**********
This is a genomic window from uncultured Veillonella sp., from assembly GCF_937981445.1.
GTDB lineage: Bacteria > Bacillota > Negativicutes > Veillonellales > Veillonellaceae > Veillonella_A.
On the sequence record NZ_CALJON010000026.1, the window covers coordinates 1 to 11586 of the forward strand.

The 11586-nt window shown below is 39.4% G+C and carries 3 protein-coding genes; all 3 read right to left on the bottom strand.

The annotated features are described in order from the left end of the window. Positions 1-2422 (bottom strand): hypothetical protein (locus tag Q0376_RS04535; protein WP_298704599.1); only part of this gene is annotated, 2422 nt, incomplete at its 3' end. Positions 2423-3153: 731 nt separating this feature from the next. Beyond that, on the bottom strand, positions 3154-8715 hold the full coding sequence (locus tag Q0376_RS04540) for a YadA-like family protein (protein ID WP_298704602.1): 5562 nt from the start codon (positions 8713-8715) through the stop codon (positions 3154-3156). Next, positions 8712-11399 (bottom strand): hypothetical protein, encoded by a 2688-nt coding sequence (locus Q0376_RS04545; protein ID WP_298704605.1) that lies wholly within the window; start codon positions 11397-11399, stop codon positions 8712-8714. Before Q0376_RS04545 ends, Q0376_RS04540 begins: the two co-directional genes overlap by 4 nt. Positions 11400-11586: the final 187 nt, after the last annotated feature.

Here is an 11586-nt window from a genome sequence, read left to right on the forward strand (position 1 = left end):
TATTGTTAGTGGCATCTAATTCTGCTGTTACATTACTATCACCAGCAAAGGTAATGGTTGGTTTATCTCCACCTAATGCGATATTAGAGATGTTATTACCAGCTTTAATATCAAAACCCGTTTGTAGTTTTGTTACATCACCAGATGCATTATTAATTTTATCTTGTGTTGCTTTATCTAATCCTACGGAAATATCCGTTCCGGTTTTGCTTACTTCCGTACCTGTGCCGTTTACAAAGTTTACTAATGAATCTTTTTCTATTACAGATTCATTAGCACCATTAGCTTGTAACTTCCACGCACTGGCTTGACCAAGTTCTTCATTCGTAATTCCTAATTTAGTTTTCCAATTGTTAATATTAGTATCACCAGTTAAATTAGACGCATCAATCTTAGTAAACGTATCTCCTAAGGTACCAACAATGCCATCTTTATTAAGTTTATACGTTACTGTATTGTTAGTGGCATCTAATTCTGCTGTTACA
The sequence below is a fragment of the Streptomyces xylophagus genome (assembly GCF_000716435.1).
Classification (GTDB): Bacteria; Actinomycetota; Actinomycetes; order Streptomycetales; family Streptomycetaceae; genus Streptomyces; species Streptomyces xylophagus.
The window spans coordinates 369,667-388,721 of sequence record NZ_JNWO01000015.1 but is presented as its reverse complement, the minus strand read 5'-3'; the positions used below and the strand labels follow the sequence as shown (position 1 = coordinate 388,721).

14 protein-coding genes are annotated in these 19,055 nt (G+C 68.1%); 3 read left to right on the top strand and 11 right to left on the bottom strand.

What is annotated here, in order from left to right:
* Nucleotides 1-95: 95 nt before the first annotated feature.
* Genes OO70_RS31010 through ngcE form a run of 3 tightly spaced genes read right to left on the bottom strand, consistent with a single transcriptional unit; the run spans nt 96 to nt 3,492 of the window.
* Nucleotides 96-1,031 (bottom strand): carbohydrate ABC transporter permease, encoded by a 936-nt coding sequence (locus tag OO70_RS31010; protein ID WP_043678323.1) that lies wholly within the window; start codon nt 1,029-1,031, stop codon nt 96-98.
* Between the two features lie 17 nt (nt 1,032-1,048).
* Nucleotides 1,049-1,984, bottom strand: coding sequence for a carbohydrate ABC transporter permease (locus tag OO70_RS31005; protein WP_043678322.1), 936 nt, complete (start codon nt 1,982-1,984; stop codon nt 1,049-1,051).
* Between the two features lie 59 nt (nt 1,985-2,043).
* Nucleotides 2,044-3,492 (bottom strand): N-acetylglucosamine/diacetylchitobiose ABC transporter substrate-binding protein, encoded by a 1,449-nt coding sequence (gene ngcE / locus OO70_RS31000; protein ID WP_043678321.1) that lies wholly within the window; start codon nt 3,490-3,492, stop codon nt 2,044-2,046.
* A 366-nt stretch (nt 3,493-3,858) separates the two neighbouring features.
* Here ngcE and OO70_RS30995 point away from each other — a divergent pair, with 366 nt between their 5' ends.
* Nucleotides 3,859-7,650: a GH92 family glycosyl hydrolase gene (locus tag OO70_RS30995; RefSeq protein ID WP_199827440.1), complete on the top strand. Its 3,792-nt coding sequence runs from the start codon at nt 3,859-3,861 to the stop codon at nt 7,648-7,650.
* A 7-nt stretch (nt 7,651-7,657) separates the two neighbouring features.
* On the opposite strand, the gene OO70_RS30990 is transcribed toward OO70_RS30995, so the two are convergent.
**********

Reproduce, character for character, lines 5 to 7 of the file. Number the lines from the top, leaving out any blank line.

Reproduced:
The annotated features are described in order from the left end of the window. Positions 1-2422 (bottom strand): hypothetical protein (locus tag Q0376_RS04535; protein WP_298704599.1); only part of this gene is annotated, 2422 nt, incomplete at its 3' end. Positions 2423-3153: 731 nt separating this feature from the next. Beyond that, on the bottom strand, positions 3154-8715 hold the full coding sequence (locus tag Q0376_RS04540) for a YadA-like family protein (protein ID WP_298704602.1): 5562 nt from the start codon (positions 8713-8715) through the stop codon (positions 3154-3156). Next, positions 8712-11399 (bottom strand): hypothetical protein, encoded by a 2688-nt coding sequence (locus Q0376_RS04545; protein ID WP_298704605.1) that lies wholly within the window; start codon positions 11397-11399, stop codon positions 8712-8714. Before Q0376_RS04545 ends, Q0376_RS04540 begins: the two co-directional genes overlap by 4 nt. Positions 11400-11586: the final 187 nt, after the last annotated feature.

Here is an 11586-nt window from a genome sequence, read left to right on the forward strand (position 1 = left end):
TATTGTTAGTGGCATCTAATTCTGCTGTTACATTACTATCACCAGCAAAGGTAATGGTTGGTTTATCTCCACCTAATGCGATATTAGAGATGTTATTACCAGCTTTAATATCAAAACCCGTTTGTAGTTTTGTTACATCACCAGATGCATTATTAATTTTATCTTGTGTTGCTTTATCTAATCCTACGGAAATATCCGTTCCGGTTTTGCTTACTTCCGTACCTGTGCCGTTTACAAAGTTTACTAATGAATCTTTTTCTATTACAGATTCATTAGCACCATTAGCTTGTAACTTCCACGCACTGGCTTGACCAAGTTCTTCATTCGTAATTCCTAATTTAGTTTTCCAATTGTTAATATTAGTATCACCAGTTAAATTAGACGCATCAATCTTAGTAAACGTATCTCCTAAGGTACCAACAATGCCATCTTTATTAAGTTTATACGTTACTGTATTGTTAGTGGCATCTAATTCTGCTGTTACA